23 Sep 2020

Tasmania records state's largest whale mass stranding

4:13 pm on 23 September 2020

The stranding of about 470 pilot whales on Tasmania's west coast is the largest recorded in the state's history, authorities say.

A pod of whales stranded on a sandbar in Macquarie Harbour on the rugged west coast of Tasmania on September 21, 2020.

A pod of whales stranded on a sandbar in Macquarie Harbour on the rugged west coast of Tasmania on September 21, 2020. Photo: AFP / Pool

About 270 whales were discovered in Macquarie Harbour on Monday, with a further 200 found this morning.

Rescuers say it appears most of the whales discovered this morning, about 7km to 10km south of the original rescue site near Strahan, have already died.

Parks and Wildlife regional manager Nic Deka said they were found during an aerial reconnaissance to check how many whales were still alive.

"Certainly from the air they didn't look to be in a condition that would warrant rescue, most of them appeared to be dead, but we'll wait on advice from the ground crew before we make a final call on what we do," he said.

"If they can be saved we probably will send crews over there to do that."

Deka said there were several reasons why the new pod was not spotted earlier, including the distance from the other site.

"Another is that in that part of the harbour, the water is a very dark tannin colour, so we think potentially they stranded, washed back into the water and then have been washed back into the bay," he said.

"But I think in terms of how finding that earlier may have changed what we did, I don't think it would have, I think our focus would still have been on that pod close to the boat ramp, closer to the heads, that we had the most chance of getting off the bar and saving."

So far rescue teams have managed to free about 25 of the original group of whales, but a small number have since re-beached themselves.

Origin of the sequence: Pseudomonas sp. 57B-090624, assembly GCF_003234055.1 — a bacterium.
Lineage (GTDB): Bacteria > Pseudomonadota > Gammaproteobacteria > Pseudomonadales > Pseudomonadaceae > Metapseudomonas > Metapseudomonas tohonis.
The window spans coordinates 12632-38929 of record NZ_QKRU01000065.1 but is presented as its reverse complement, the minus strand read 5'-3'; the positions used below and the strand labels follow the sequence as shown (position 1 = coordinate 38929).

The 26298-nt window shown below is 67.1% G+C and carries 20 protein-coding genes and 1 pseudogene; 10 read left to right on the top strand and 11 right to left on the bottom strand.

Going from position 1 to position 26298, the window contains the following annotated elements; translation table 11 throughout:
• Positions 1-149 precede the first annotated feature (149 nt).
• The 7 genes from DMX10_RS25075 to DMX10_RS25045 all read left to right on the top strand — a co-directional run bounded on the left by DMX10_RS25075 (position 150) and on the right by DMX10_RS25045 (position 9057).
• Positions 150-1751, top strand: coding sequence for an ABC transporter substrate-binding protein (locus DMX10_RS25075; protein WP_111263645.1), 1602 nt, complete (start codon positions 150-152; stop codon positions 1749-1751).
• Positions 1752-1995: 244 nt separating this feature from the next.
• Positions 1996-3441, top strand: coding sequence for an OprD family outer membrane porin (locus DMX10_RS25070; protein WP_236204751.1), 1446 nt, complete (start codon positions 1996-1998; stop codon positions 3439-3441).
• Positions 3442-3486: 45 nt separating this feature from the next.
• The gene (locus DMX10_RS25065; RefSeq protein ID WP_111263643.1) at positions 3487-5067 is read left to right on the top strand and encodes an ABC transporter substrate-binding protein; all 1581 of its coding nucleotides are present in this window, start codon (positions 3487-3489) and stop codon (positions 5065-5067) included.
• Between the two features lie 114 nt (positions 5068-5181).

Deka said more of the whales had died overnight.

"That's inevitable. But there are still a significant number that are alive, so we'll continue to work with those."

Rescuers work to save a pod of whales stranded on a sandbar in Macquarie Harbour on the rugged west coast of Tasmania.

Rescuers work to save a pod of whales stranded on a sandbar in Macquarie Harbour on the rugged west coast of Tasmania. Photo: AFP

Wildlife biologist Kris Carlyon said euthanasia was an option as more time passed.

"We're not at a stage where we're considering euthanasia at this stage," he said.

"The animals that are still alive, we think we do have a chance with those given that they're wet, they're cool at this stage and we're pushing ahead with rescue."

Deka said there was a finite period to save the surviving animals which would end within days.

"I would expect that we would shift through a transition from rescue into the retrieval and disposal effort… we're just considering options at the present time," he said.

'It's going to be a huge operation'

James Tucker from the Marine Science Centre at Southern Cross University in New South Wales has spent a lot of time on the scenes of whale carcass disposals.

"It's going to be a huge operation with that many animals," he said.

Tucker said there were four main options for dealing with whale carcasses: dragging them out to sea, burying them, leaving them to decompose, or disposing of them at a waste management facility.

He said burying so many carcasses would be a big job, as just one whale requires a large burial pit.

"Although pilot whales are small, there are just so many," he added.

Each pilot whale weighs about three tonnes.

"If it is a location where leaving a lot of the carcasses in situ is viable, that may be considered … the most natural option is to the leave the carcasses where they are to decompose," Tucker said.

However, leaving the whales where they are would attract white sharks.

White sharks 'hang around'

Tucker said white shark behaviour changes around whale carcasses.

"We know that large sharks including white sharks do frequently scavenge on whale carcasses, it's a big source of food for those species," he said

"Some of our latest research has shown that when there's a stranded whale carcass on the beach … they tend to hang around the area a bit more so that could potentially increase the risk of there being an interaction between a human being in the water and a shark," he said.

Research a silver lining in the tragedy

The tragic loss of so many whales will provide a rare experience for scientists.

"These events are actually a really important part of marine mammal research because it's so rare that we have interactions with these creatures … we never really get a chance to study them so they are a massive resource to researchers around the world," Tucker said.

It is expected samples from the carcasses will be taken for researchers working on a range of different study projects.

According to the Federal Department of Agriculture, Water and Environment, there are no population estimates available for long-finned pilot whales, but they are considered to occur in relatively high abundance.


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